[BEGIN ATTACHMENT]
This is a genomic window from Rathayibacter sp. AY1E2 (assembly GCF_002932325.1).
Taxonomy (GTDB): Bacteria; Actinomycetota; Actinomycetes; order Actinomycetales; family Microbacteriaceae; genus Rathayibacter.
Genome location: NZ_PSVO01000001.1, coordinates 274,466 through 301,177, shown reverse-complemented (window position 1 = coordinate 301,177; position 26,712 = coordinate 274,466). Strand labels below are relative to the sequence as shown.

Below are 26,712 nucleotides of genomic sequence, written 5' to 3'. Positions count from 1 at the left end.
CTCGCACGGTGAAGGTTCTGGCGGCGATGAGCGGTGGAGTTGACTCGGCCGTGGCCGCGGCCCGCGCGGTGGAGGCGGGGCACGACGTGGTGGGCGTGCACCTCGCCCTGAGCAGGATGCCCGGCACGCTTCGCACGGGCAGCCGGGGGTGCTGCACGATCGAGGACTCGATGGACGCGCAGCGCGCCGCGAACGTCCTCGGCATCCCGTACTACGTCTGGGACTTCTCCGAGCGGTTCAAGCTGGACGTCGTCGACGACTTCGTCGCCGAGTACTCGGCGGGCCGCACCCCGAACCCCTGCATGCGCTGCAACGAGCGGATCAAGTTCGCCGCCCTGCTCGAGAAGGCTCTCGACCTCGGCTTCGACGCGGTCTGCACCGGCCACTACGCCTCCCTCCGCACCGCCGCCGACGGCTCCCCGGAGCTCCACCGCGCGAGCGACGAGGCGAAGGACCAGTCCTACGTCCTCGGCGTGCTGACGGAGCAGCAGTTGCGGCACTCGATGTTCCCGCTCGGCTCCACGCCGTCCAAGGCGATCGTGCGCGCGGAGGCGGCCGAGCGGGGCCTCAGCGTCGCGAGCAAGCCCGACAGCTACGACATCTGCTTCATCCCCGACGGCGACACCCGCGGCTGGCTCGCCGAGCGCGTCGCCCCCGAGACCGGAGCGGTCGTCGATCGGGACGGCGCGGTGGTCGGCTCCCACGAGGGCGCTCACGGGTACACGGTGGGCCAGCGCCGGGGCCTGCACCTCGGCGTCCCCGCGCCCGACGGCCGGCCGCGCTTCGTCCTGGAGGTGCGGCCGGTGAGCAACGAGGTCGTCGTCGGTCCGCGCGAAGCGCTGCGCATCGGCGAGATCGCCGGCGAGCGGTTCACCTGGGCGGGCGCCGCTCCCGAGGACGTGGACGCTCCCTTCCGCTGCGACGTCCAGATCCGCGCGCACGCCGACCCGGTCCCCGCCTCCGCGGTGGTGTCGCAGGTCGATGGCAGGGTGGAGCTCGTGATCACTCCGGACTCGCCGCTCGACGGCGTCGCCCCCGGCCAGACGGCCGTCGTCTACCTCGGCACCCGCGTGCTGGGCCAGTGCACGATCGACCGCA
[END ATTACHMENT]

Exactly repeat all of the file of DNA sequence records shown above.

This is a genomic window from Rathayibacter sp. AY1E2 (assembly GCF_002932325.1).
Taxonomy (GTDB): Bacteria; Actinomycetota; Actinomycetes; order Actinomycetales; family Microbacteriaceae; genus Rathayibacter.
Genome location: NZ_PSVO01000001.1, coordinates 274,466 through 301,177, shown reverse-complemented (window position 1 = coordinate 301,177; position 26,712 = coordinate 274,466). Strand labels below are relative to the sequence as shown.

Below are 26,712 nucleotides of genomic sequence, written 5' to 3'. Positions count from 1 at the left end.
CTCGCACGGTGAAGGTTCTGGCGGCGATGAGCGGTGGAGTTGACTCGGCCGTGGCCGCGGCCCGCGCGGTGGAGGCGGGGCACGACGTGGTGGGCGTGCACCTCGCCCTGAGCAGGATGCCCGGCACGCTTCGCACGGGCAGCCGGGGGTGCTGCACGATCGAGGACTCGATGGACGCGCAGCGCGCCGCGAACGTCCTCGGCATCCCGTACTACGTCTGGGACTTCTCCGAGCGGTTCAAGCTGGACGTCGTCGACGACTTCGTCGCCGAGTACTCGGCGGGCCGCACCCCGAACCCCTGCATGCGCTGCAACGAGCGGATCAAGTTCGCCGCCCTGCTCGAGAAGGCTCTCGACCTCGGCTTCGACGCGGTCTGCACCGGCCACTACGCCTCCCTCCGCACCGCCGCCGACGGCTCCCCGGAGCTCCACCGCGCGAGCGACGAGGCGAAGGACCAGTCCTACGTCCTCGGCGTGCTGACGGAGCAGCAGTTGCGGCACTCGATGTTCCCGCTCGGCTCCACGCCGTCCAAGGCGATCGTGCGCGCGGAGGCGGCCGAGCGGGGCCTCAGCGTCGCGAGCAAGCCCGACAGCTACGACATCTGCTTCATCCCCGACGGCGACACCCGCGGCTGGCTCGCCGAGCGCGTCGCCCCCGAGACCGGAGCGGTCGTCGATCGGGACGGCGCGGTGGTCGGCTCCCACGAGGGCGCTCACGGGTACACGGTGGGCCAGCGCCGGGGCCTGCACCTCGGCGTCCCCGCGCCCGACGGCCGGCCGCGCTTCGTCCTGGAGGTGCGGCCGGTGAGCAACGAGGTCGTCGTCGGTCCGCGCGAAGCGCTGCGCATCGGCGAGATCGCCGGCGAGCGGTTCACCTGGGCGGGCGCCGCTCCCGAGGACGTGGACGCTCCCTTCCGCTGCGACGTCCAGATCCGCGCGCACGCCGACCCGGTCCCCGCCTCCGCGGTGGTGTCGCAGGTCGATGGCAGGGTGGAGCTCGTGATCACTCCGGACTCGCCGCTCGACGGCGTCGCCCCCGGCCAGACGGCCGTCGTCTACCTCGGCACCCGCGTGCTGGGCCAGTGCACGATCGACCGCA